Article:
IEEE TRANSACTIONS ON POWER ELECTRONICS, VOL. 22, NO. 1, JANUARY 2007 Fig. 3. Conventional harmonic elimination waveform and proposed PWM 0. 95, harmonics controlled through the 19th). waveform (m = Fig. 5. Pulse waveform p, message signal m, and magnitude of pulse waveform 1, and ‘ 0. spectrum for ! =! 11, m = = = Fig. 4. Pulse waveform p, message signal m, and magnitude of pulse waveform spectrum for ! =! 11, m 1, and ‘ =2. = = = In these cases, all baseband harmonics are eliminated. In three-phase systems, triplen harmonics may cancel in the currents automatically if neutral current does not ? w. Therefore it is not always necessary to eliminate them by design in the SHE process. Modulation-based harmonic elimination excluding triplen harmonics is similar in many respects to the case here. However, the phase-modulation functions resemble piecewise polynomials rather than the shockwave form of Figs. 1 and 2. This is discussed in detail in [38]. The speed of calculating these waveforms is dictated by , the number of terms to keep in the series (2), and , the number of discrete points used to approximate the waveforms. A personal computer (1. 86-GHz Intel M Processor with 1. -GB RAM) running MATLAB on Windows XP was used to carry out the calculations. First, a modi? ed triangle wave was ap100 000 points per cycle, the modulation proximated with 1, and a frequency ratio of 19 was used. depth was set to was varied from ? ve to 35. Over this range, the The number quality of solution was acceptable and the average calculation time varied from 0. 327 to 0. 915 s. Next, the same conditions 35 and was varied from 10 000 were used with except to 200 000. The average calculation time varied almost linearly from 0. 149 to 1. 78 s with no signi? cant difference in the resulting spectrum.

Finally, with held constant at 100 000, the frequency ratio was varied from seven to 51. The average calculation time was consistently near 0. 92 s. This is expected since the number of harmonics eliminated has no scaling effect in (2). However, for larger frequency ratios, larger may be needed for precision. In summary, it is recommended that be set to at least 1,000 the frequency ratio and set to at least 15. In any case, with present-day personal computers the solution can be calculated in less than 1 s (typically) without iteration, divergence, or need for an initial estimate, and reduced versions can be computed in less than 200 ms.

Notice that this time interval need not cause trouble with real-time implementations. The carrier only needs to be recomputed with the modulation signal changes. In applications such as uninterruptible supplies, this is infrequent. In motor-drive applications, a response time of 200 ms to a command change may be acceptable as is. Alternatively, a look-up table can store some of the relevant terms to speed up the process dramatically. Dedicated DSP Please de? ne DSPalgorithms will be much faster than PC computations based on MATLAB. III. EXPERIMENTAL EXAMPLES To show that the proposed technique satisfactorily eliminates harmonics, the modi? d carrier was programmed into a function generator. The output provided a carrier signal in a conventional sine-triangle process. Three examples are shown below to reveal a range of interesting conditions. Fig. 6 shows the resulting waveforms for a high-depth case 0, and 0. 95. The with nineteen harmonics eliminated, and are shown at frequency ratio is 21:1. The signals the top, followed by the PWM waveform and the FFT spectrum. From the spectrum it can be seen that the desired harmonic-free baseband spectrum is achieved. In the next example, the phase 2.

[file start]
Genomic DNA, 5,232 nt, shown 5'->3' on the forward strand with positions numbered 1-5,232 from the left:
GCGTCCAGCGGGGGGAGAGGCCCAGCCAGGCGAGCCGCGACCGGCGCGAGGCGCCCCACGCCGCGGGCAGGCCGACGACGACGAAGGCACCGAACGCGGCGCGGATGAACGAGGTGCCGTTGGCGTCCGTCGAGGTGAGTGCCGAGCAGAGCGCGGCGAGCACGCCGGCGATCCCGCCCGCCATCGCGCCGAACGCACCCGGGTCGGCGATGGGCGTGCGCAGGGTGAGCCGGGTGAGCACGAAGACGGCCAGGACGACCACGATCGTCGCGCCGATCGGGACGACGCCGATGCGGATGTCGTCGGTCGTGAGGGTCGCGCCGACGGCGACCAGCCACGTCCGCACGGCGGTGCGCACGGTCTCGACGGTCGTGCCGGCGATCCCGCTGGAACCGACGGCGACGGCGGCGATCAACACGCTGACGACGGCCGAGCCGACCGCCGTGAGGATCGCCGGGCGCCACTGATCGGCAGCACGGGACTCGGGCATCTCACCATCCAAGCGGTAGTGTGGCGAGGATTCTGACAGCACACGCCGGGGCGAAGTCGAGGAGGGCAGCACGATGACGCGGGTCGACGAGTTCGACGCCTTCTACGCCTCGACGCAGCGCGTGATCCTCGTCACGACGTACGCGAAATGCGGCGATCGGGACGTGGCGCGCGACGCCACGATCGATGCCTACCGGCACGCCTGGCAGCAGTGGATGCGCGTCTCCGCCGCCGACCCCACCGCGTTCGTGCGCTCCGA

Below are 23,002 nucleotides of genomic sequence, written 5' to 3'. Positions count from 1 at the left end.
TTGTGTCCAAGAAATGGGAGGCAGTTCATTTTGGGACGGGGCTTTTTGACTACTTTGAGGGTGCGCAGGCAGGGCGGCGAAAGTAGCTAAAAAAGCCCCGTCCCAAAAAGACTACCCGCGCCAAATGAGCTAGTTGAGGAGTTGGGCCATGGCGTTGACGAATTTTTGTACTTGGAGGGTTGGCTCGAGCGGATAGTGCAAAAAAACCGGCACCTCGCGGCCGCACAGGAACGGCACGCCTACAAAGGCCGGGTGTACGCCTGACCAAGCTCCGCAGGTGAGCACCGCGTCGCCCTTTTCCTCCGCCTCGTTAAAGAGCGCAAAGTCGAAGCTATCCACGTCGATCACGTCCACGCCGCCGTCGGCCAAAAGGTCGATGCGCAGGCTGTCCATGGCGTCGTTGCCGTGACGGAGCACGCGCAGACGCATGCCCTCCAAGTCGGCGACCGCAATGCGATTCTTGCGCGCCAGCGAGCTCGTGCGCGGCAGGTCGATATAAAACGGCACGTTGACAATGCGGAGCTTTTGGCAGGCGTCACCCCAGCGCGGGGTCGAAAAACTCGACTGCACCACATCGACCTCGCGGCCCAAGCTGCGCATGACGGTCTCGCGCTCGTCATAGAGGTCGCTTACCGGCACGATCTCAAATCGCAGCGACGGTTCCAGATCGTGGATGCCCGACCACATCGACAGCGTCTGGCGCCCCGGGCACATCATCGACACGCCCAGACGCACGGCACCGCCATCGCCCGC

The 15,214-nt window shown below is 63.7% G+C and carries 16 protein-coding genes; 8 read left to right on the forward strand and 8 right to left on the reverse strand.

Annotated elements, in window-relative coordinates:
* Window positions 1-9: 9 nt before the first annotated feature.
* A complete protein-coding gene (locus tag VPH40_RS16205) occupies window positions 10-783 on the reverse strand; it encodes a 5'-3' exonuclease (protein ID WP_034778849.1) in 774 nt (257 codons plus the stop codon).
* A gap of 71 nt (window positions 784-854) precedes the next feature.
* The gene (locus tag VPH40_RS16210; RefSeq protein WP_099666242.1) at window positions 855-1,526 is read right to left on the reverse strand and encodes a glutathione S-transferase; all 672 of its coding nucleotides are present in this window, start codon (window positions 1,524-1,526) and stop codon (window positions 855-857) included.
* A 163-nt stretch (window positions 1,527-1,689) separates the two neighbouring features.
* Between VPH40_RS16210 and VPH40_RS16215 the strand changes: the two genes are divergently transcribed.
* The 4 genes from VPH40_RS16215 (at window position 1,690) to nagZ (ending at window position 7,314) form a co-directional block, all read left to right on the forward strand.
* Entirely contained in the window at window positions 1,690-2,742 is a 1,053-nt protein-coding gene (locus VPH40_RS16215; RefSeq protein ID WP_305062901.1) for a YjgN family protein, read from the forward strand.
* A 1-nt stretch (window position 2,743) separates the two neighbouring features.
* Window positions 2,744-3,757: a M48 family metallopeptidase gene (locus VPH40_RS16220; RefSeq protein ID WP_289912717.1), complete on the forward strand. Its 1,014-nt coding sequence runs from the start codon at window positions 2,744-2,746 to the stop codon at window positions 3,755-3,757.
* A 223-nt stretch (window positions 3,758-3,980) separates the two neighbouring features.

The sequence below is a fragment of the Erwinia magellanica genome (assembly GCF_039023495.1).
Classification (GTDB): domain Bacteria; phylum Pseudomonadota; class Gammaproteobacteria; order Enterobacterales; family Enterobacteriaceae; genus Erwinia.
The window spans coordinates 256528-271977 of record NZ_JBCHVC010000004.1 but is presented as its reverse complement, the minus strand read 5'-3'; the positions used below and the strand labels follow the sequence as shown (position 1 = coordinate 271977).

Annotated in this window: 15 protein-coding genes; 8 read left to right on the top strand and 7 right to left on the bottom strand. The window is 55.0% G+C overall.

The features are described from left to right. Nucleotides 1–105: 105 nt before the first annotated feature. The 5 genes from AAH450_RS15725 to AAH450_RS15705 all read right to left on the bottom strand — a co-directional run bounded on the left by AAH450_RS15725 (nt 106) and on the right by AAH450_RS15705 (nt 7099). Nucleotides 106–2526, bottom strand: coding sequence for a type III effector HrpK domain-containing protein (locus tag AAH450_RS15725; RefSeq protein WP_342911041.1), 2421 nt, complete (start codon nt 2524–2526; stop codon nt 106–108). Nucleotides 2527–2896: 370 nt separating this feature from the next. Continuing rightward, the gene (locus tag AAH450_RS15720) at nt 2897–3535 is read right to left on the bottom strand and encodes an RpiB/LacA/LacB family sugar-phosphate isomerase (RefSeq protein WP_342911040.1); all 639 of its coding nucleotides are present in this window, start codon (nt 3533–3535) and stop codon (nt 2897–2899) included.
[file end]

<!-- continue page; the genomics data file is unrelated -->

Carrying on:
The unexpected result was that the spectrum shift is was insensitive to , as shown in comparison to Fig. 7. The desired spectrum occurs despite the difference in carriers. The resulting PWM waveforms at various values of may not offer obvious advantages, but it is noteworthy that they are not the same as conventionally computed SHE waveforms and would not be achievable with conventional SHE solution techniques. As another example, it is shown that the carrier base fre, need not be an odd multiple of . In Fig. 8, the frequency, IEEE TRANSACTIONS ON POWER ELECTRONICS, VOL. 22, NO. 1, JANUARY 2007 339 Fig. . Experimental modulation-based SHE with ! ‘ 0. = =! = 21, m = 0. 95, Fig. 9. Experimental modulation-based SHE with ! ‘ 0. = =! = 13. 5, m = 0. 95, Fig. 7. Experimental modulation-based SHE with ! ‘ =2. = =! = 21, m = 0. 95, Fig. 10. Experimental modulation-based SHE with ! ‘ 0. = =! = 50, m = 0. 95, The last example, shown in Fig. 10, applies to a case where a high number of harmonics is eliminated (50 1 ratio) effectively, which is much higher than typically are reported in the literature. IV. CONCLUSION A method for calculating and implementing SHE switching angles was proposed and demonstrated.

The method is based on modulation rather than solution of nonlinear equations or numerical optimization. The approach is based on a modi? ed carrier waveform that can be calculated based on concise functions requiring only depth of modulation as input. It rapidly calculates the desired switching waveforms while avoiding iteration and initial estimates. Calculation time is insensitive to the switching frequency ratio so elimination of many harmonics is straightforward. It is conceivable the technique could be realized with low-cost microcontrollers for real-time implementation.

Once the carrier is computed, a conventional carrier-modulator comparison process produces switching instants in real time. REFERENCES [1] F. G. Turnbull, “Selected harmonic reduction in static dc-ac inverters,” IEEE Trans. Commun. Electron. , vol. CE-83, pp. 374–378, Jul. 1964. Fig. 8. Experimental modulation-based SHE with ‘ 0. = ! =! = 20, m = 1. 0, quency ratio is adjusted to be 20:1, with 0, and now 1. 0. The same nineteen harmonics are eliminated, but now the switching frequency is 5% lower. Intervals during which the carrier waveform is not triangular can be seen in the ? gure. As shown in Fig. , the frequency ratio can also be a half-in0. 95 and 0. teger. In this case, the ratio is 13. 5:1, 340 IEEE TRANSACTIONS ON POWER ELECTRONICS, VOL. 22, NO. 1, JANUARY 2007 [2] H. S. Patel and R. G. Hoft, “Generalized techniques of harmonic elimination and voltage control in thyristor inverters: part I-harmonic elimination,” IEEE Trans. Ind. Appl. , vol. IA-9, no. 3, pp. 310–317, May/ Jun. 1973. [3] ——, “Generalized techniques of harmonic elimination and voltage control in thyristor inverters: part II-voltage control techniques,” IEEE Trans. Ind. Appl. , vol. IA-10, no. 5, pp. 666–673, Sep. /Oct. 1974. [4] I.